occurred polycyclically on the different orders of marine terraces, and we interpret the soils to have mainly
developed during repeated Quaternary interglacials. Some surface A and Bw horizons show quite different features,
suggesting a clear change in pedogenetic processes and possibly in climate and duration of soil formation. These
horizons have the typical field appearance of volcanic soils with andic properties (brown colors, loamy textures,
high porosity, low bulk density, high water retention, thixotropy). The occurrence of very small volcanic glass
fragments and the possible presence of short-range order aluminosilicate minerals confirmed some pyroclastic
supply during soil formation.
Micromorphology of middle Pleistocene palaeosols in northern Italy
Pages 156-166
P. Kühn, B. Terhorst and F. Ottner
Two long-term Pleistocene palaeosol sequences (Oleggio and Mezzomerico) situated in Northern Italy were
studied by a wide range of pedological methods. In both palaeosol sequences, six main pedogenic units were
identified, representing different stages of soil formation. In the present study, particular emphasis was placed on
micromorphological analyses in order to acquire more information about the sequence of pedogenic processes. The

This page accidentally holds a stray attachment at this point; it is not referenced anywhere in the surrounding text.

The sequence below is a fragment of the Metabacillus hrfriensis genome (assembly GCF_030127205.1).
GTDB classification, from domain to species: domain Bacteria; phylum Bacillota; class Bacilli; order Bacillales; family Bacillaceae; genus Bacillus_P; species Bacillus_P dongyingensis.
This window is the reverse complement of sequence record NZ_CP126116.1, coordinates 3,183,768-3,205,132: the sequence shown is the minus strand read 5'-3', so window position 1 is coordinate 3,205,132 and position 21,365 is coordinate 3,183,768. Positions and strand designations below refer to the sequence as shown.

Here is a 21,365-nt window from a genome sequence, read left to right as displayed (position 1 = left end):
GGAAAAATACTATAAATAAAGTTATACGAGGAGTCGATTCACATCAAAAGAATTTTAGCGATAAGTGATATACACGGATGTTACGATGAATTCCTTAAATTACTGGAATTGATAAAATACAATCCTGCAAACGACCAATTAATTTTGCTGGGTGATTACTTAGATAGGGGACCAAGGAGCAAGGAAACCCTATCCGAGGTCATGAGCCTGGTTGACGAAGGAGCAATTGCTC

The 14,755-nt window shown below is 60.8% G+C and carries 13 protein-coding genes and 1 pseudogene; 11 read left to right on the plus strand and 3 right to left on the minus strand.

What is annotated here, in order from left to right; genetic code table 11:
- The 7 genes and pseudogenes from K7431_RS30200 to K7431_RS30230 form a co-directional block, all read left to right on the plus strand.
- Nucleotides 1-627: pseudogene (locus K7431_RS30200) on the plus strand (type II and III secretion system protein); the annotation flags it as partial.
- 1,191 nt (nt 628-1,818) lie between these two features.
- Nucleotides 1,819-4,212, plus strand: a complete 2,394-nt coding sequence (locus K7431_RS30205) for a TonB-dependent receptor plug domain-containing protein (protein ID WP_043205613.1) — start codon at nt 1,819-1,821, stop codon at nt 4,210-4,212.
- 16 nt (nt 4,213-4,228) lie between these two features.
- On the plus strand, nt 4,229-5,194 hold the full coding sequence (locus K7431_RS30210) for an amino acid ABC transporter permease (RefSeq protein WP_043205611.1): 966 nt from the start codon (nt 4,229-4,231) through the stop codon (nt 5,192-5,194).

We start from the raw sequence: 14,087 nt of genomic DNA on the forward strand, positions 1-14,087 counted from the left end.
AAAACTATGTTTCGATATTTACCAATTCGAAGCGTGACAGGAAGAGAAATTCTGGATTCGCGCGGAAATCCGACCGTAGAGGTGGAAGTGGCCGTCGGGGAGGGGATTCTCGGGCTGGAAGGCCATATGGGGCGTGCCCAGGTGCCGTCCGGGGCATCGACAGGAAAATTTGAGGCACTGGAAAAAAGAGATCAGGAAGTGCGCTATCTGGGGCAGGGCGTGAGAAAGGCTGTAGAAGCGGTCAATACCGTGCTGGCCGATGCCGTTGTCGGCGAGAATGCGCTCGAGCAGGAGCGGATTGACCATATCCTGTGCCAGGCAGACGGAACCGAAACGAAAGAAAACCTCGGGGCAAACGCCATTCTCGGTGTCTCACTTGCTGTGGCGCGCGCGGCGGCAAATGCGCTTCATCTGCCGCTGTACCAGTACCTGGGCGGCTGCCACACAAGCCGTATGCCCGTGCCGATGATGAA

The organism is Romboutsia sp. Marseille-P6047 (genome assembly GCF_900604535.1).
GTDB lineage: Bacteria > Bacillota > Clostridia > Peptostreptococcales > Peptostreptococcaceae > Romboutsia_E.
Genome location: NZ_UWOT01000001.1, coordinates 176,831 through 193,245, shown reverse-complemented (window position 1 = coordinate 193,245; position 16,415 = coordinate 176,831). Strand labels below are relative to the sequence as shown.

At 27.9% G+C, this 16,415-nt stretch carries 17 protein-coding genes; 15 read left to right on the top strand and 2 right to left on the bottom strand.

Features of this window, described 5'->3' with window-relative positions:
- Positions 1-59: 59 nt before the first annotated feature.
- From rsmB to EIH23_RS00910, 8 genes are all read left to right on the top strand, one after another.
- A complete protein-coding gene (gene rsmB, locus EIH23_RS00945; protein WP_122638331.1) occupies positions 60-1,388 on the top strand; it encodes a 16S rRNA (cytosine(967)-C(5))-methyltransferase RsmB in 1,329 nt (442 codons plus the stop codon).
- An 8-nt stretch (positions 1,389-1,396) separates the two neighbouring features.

micromorphological results reveal more precise information about the complex sequence of soil forming processes
that led to the formation of each palaeosol. Furthermore, comparison of the micromorphological feature-sets of the
palaeosols, which occur in the same pedogenic units, provided an opportunity to refine a recently established
Using pedostratigraphic levels and a GIS to generate three-dimensional maps of the
Quaternary soil cover and reconstruct the geomorphological development of the
Montagnola Senese (central Italy)
Pages 167-175
Rosario Napoli, Edoardo A.C. Costantini and Giorgio D’Egidio
Pedostratigraphic levels (PLs) are characteristic assemblages of soil genetic horizons, formed in materials
having a similar degree of weathering, and maximum age that is estimated by correlation to benchmark soils. In a
pilot area of central Tuscany several soil profiles were studied and correlated with four different PLs, attributed to
the Holocene, Late and Middle Pleistocene, and Early Pleistocene.
The assignment of the surveyed depth made it possible to reproduce the geographic distribution of different
pedostratigraphic sequences. Pedostratigraphic sequences were then related to soil map units, to obtain their